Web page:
Yes, or no ... It depends. As these things arise into consciousness you will either be relaxed enough to take the strain or you will be too tight and break.

The key is no force, relaxed awareness, letting it come in 'bite-size' pieces, as Q implies. Don't chase, don't push away, don't measure and don't suppress. Cry if you need to cry, laugh if you need to laugh, come here or go to a trusted friend if you need to talk. Body and mind want to heal and hold all the needed wisdom to do so .... You only have to learn how to let that happen.

And that is entirely within your control, through letting go off control and riding the waves. Paradoxical? - yes, healing, yes.

Find peace, let go, let  what must arise arise and don't get caught up in the emotion and solidify it nor repress the emotion and solidify it. You may be in for a bumpy ride but you have all you need within you to surf the waves - if you did not this would not be coming to your awareness.

TRUST YOUR OWN PROCESS!

Warmly,

Matthew
« Last Edit: November 08, 2013, 12:31:30 AM by Matthew »
~oOo~     Tat Tvam Asi     ~oOo~    How will you make the world a better place today?     ~oOo~    Fabricate Nothing     ~oOo~

John Bruzi

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  • I don't seek happiness, I just seek control.
    • Mindfulness
Re: Racing heart during meditation!
« Reply #16 on: November 08, 2013, 02:02:27 AM »
Thanks guys! I think I understand.

Santino

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Re: Racing heart during meditation!
« Reply #17 on: June 29, 2014, 10:34:32 PM »
HEy,

how is it going? Any new experiences with the volcano?

k r,

Santino

Matthew

  • The Irreverent Buddhist
  • Member
  • Meditation: It's a D.I.Y. project.
    • Buddhism is a practical psychology and philosophy, not a religion.
    • If you cling to view, you must know this limits your potential.
Re: Racing heart during meditation!
« Reply #18 on: June 30, 2014, 05:57:30 PM »
Hello Santino,

The Vulcano is only that as long as you perceive it to be so: come from a position of relaxed acceptance and it is nothing more than a soda-fountain: maybe a bit wet, fizzy and shocking but nothing that will burn you.

Kindly,

Matthew
~oOo~     Tat Tvam Asi     ~oOo~    How will you make the world a better place today?     ~oOo~    Fabricate Nothing     ~oOo~

Santino

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    • Mindfulness Based (John Kabat Zinn)
Re: Racing heart during meditation!
« Reply #19 on: June 30, 2014, 07:31:39 PM »
Hello Matthew,

How do you know? I think this is different  for every person and not only depends on the attitude of the person who is meditating. I also think that the attitude is very important if you experience this.

For example I experienced very strong anxiety during meditation. I was accepting and just observed it. A person who does not have any experience with meditation may habe been freaked out because of this powerful emotion. But I just observed it passing by. It was gone after a few minutes and it was ok for me.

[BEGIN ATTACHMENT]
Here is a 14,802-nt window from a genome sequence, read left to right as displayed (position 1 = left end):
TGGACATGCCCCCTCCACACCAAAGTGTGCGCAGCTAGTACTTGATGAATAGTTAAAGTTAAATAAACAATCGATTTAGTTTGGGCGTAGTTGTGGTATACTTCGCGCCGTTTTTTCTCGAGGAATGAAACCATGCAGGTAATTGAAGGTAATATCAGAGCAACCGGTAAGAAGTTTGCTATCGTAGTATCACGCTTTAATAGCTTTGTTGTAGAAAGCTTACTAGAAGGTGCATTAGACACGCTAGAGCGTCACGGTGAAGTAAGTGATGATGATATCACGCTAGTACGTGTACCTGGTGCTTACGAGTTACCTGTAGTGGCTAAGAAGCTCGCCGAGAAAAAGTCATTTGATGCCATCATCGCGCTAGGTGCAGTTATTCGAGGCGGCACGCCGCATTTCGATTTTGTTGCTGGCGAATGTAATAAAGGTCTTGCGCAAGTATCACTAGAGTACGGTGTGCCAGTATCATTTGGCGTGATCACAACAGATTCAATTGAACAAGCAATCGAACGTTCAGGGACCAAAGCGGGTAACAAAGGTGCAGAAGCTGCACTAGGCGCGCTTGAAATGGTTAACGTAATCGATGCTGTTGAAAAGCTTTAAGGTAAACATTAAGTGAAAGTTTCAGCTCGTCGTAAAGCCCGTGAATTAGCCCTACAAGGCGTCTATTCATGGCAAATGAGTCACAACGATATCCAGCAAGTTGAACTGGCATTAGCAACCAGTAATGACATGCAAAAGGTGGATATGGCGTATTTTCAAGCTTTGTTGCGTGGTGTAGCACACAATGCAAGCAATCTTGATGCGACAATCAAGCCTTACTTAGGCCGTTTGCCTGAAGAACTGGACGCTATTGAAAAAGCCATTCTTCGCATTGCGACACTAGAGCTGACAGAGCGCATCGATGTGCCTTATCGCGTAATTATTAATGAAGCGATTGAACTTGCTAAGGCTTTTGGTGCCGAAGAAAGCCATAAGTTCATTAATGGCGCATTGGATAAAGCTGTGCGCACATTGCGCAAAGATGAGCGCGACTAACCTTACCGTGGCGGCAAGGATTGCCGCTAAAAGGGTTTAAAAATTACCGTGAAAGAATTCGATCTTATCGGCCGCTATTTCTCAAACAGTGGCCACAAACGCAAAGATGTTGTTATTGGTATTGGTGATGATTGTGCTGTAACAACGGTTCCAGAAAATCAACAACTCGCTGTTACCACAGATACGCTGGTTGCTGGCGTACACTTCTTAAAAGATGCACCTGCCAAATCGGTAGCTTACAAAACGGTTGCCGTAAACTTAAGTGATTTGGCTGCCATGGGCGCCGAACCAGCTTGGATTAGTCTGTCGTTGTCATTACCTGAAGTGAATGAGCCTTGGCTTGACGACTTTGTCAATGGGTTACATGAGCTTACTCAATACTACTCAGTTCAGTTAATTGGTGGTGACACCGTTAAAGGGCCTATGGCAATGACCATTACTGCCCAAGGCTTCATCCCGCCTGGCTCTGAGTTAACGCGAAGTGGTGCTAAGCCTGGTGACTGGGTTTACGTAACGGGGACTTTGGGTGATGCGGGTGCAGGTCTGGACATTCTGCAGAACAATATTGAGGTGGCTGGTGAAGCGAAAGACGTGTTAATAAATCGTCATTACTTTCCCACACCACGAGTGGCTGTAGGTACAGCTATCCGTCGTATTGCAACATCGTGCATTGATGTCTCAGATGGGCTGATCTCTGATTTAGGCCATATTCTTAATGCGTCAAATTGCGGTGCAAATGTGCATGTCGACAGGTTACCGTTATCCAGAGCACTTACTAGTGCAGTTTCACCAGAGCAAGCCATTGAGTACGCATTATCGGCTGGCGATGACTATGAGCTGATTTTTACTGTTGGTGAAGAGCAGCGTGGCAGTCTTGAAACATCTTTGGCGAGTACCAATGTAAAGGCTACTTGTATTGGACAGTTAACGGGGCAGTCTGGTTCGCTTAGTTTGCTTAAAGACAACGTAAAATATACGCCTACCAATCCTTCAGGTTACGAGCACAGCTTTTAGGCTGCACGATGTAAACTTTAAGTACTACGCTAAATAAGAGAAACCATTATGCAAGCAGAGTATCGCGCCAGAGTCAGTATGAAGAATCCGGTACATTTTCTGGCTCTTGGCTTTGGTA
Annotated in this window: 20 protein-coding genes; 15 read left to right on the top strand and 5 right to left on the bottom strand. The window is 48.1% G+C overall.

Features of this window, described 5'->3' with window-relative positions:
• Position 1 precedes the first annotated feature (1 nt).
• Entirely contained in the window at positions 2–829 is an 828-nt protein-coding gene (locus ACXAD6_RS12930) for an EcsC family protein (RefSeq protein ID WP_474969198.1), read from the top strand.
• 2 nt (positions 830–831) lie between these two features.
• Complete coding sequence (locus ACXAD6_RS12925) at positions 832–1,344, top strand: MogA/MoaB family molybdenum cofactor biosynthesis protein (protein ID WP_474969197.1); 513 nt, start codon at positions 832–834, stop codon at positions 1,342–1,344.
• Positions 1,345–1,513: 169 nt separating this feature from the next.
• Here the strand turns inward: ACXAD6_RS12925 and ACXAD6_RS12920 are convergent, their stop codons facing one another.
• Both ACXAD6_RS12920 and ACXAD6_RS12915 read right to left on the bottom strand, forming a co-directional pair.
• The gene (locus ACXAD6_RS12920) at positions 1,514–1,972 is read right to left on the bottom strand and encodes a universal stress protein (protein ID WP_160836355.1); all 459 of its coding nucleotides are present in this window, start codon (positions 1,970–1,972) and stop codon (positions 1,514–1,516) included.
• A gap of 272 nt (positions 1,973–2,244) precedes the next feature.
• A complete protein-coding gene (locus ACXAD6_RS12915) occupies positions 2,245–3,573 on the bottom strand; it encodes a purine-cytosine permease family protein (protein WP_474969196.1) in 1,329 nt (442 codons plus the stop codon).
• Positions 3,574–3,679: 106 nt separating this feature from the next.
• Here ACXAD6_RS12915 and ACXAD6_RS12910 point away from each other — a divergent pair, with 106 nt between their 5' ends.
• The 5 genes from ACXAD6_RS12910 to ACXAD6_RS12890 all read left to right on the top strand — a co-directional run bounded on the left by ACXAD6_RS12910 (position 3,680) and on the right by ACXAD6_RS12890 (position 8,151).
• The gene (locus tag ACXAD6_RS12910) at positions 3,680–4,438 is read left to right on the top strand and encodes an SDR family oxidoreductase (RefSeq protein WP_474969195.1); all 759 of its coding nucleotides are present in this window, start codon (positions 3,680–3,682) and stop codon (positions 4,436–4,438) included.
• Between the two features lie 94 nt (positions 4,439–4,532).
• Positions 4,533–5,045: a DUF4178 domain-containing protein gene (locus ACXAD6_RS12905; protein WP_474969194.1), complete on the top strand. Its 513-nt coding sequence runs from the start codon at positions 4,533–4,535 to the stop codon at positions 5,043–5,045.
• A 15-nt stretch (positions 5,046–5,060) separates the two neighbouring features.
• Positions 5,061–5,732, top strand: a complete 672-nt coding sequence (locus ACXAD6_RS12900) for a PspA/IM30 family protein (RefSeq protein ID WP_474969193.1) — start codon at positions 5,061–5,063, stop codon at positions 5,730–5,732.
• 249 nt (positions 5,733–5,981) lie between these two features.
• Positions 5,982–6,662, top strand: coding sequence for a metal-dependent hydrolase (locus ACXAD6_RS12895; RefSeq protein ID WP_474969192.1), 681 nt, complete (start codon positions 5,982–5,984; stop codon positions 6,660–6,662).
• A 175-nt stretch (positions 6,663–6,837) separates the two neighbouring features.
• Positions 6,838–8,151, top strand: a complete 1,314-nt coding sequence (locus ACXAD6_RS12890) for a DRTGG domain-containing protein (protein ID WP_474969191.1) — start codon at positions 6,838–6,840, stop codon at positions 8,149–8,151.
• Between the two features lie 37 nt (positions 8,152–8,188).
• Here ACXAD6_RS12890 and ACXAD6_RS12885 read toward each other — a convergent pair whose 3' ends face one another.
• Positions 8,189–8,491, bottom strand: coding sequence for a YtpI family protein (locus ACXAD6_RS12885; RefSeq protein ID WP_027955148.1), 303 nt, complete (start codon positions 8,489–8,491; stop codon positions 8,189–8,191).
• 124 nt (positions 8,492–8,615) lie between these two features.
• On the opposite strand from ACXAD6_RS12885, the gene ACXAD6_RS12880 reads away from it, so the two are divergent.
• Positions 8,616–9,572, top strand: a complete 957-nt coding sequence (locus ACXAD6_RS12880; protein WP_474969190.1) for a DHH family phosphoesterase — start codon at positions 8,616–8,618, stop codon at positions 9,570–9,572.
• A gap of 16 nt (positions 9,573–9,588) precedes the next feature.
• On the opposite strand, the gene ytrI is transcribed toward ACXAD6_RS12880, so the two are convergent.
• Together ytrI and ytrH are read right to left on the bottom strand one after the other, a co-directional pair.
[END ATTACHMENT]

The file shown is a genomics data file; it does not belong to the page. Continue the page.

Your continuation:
But in spite of my attitude the emotion was strong.

The same could be as somebody has a "volcano". I would think of very strong anger and sadness.
It won't be enjoyable to feel this. I think thats the reason for suppressing it earlier in life.

But of course this all is just a guess and nothing can bring evidence for.

My experience is that the feelings which come up while meditating when solebody experienced trauma like me, are really not comfortable. You can sit with them, but you may feel like you are depressive afterwards.

If you have time, it would be nice if dou read my topic. I habe questions about a curious experience I don't know how to handle this...

Thank you

Matthew

  • The Irreverent Buddhist
  • Member
  • Meditation: It's a D.I.Y. project.
    • Buddhism is a practical psychology and philosophy, not a religion.
    • If you cling to view, you must know this limits your potential.
Re: Racing heart during meditation!
« Reply #20 on: July 01, 2014, 06:01:55 PM »
Hi Santino,

Quote
The same could be as somebody has a "volcano". I would think of very strong anger and sadness.
It won't be enjoyable to feel this. I think thats the reason for suppressing it earlier in life.

But of course this all is just a guess and nothing can bring evidence for

I think your guess at these reasons is widely accepted as truth :)

Regarding attitude, yes, this is important for sure, it's what I was trying to say in my earlier post:

Quote
come from a position of relaxed acceptance

I have read your post, please accept my apology for not replying sooner - " what to say " has not really come to me yet.

Kindly,

Matthew
~oOo~     Tat Tvam Asi     ~oOo~    How will you make the world a better place today?     ~oOo~    Fabricate Nothing     ~oOo~